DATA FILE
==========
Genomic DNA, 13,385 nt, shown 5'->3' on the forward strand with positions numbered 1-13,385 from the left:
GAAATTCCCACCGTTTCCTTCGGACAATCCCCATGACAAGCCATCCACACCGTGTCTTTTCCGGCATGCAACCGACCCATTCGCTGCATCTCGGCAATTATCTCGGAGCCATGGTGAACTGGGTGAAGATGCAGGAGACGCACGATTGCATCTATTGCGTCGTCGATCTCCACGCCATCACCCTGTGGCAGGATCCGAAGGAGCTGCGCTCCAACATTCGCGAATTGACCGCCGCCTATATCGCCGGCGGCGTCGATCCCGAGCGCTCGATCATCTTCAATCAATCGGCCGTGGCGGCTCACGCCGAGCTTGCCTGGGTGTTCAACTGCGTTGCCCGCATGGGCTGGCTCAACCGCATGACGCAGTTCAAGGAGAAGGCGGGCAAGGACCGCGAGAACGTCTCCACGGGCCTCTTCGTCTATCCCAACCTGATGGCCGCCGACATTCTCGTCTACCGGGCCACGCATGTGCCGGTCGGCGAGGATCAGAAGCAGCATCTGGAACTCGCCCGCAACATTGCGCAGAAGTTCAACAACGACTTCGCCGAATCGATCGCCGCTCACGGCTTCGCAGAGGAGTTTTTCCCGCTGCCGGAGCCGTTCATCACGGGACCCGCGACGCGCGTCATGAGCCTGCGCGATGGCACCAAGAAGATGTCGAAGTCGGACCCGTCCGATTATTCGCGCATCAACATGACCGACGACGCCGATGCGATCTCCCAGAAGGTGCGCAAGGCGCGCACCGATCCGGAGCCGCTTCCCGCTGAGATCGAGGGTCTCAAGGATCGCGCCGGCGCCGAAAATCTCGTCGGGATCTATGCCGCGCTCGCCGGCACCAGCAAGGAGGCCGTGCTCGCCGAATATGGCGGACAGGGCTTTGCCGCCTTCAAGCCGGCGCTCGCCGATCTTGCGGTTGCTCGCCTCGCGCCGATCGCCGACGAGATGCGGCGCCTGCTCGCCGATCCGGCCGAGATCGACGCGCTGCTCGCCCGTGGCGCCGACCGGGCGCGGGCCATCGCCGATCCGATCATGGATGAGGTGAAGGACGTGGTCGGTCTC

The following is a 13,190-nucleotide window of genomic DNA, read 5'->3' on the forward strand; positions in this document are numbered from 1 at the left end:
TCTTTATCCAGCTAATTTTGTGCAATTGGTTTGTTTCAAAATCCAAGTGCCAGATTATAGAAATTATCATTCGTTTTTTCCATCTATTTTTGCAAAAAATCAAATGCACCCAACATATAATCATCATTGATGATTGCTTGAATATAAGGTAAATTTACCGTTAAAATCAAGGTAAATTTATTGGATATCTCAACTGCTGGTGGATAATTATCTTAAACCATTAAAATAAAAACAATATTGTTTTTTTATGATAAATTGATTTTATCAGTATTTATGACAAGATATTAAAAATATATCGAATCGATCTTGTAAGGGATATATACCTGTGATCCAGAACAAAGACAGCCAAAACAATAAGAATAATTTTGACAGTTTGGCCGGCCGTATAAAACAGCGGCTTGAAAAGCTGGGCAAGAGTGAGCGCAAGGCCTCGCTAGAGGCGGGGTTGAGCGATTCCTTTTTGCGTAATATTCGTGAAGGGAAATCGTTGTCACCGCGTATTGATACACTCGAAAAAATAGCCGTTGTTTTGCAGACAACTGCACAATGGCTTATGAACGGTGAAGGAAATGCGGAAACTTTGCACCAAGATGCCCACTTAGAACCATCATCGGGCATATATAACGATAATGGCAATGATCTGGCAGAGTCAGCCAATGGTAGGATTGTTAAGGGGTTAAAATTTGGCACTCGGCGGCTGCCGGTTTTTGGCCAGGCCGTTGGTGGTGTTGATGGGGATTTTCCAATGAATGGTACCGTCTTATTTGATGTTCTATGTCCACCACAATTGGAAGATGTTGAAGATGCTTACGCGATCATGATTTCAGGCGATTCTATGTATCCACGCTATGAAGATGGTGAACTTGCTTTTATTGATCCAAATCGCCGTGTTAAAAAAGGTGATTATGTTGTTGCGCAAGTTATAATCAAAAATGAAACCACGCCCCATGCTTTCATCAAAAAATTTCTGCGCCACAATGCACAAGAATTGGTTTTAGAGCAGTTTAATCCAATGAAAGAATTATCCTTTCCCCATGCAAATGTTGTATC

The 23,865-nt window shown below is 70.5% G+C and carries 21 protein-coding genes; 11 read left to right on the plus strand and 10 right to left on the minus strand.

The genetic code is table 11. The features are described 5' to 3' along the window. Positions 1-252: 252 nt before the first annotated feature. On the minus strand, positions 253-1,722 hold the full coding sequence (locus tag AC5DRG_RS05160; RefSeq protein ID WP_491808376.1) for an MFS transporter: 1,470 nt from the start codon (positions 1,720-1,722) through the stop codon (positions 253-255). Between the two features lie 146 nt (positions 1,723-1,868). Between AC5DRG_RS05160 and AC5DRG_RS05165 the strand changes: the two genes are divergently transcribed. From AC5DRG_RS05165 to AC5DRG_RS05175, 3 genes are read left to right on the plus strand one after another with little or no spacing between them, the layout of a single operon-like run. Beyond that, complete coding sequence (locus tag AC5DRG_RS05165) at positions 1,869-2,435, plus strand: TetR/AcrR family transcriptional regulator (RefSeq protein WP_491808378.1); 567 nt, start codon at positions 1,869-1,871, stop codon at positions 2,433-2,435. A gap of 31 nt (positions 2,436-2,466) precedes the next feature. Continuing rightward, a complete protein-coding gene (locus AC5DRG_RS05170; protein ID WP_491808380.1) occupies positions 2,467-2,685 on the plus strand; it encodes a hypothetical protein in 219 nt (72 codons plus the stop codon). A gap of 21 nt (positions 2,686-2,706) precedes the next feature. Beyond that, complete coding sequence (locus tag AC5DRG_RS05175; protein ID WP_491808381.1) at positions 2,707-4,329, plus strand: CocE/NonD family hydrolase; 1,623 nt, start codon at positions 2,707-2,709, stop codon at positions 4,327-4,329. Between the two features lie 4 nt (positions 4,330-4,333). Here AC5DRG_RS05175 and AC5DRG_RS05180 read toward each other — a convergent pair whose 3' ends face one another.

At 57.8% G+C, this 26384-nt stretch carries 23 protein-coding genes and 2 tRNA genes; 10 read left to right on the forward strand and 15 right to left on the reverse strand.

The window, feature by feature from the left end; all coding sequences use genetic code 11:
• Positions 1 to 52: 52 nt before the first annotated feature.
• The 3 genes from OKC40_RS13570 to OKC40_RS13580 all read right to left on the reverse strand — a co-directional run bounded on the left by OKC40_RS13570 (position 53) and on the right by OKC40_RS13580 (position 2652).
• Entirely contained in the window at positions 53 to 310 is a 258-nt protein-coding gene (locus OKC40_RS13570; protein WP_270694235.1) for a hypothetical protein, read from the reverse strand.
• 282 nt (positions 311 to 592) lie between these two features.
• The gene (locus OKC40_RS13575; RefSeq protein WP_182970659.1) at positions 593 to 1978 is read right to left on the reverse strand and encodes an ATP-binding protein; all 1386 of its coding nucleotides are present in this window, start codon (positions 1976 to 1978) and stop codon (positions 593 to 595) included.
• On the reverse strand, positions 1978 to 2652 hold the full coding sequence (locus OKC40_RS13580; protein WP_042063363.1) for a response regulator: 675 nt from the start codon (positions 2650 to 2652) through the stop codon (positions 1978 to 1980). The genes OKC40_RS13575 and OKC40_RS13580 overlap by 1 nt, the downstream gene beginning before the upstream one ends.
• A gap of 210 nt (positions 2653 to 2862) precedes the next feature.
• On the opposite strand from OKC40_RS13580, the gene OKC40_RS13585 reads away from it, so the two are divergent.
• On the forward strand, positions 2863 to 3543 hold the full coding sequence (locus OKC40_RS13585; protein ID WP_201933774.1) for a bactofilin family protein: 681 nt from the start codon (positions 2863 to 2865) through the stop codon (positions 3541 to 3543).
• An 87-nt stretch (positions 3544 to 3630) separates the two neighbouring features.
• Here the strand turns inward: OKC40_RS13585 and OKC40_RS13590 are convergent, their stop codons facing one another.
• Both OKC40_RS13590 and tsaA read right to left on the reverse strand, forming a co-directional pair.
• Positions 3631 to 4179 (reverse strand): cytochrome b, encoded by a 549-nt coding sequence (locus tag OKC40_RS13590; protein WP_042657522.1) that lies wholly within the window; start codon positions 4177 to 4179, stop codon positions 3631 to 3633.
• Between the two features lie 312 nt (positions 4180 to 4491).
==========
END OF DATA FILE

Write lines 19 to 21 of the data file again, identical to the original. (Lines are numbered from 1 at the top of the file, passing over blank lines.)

• Here the strand turns inward: OKC40_RS13585 and OKC40_RS13590 are convergent, their stop codons facing one another.
• Both OKC40_RS13590 and tsaA read right to left on the reverse strand, forming a co-directional pair.
• Positions 3631 to 4179 (reverse strand): cytochrome b, encoded by a 549-nt coding sequence (locus tag OKC40_RS13590; protein WP_042657522.1) that lies wholly within the window; start codon positions 4177 to 4179, stop codon positions 3631 to 3633.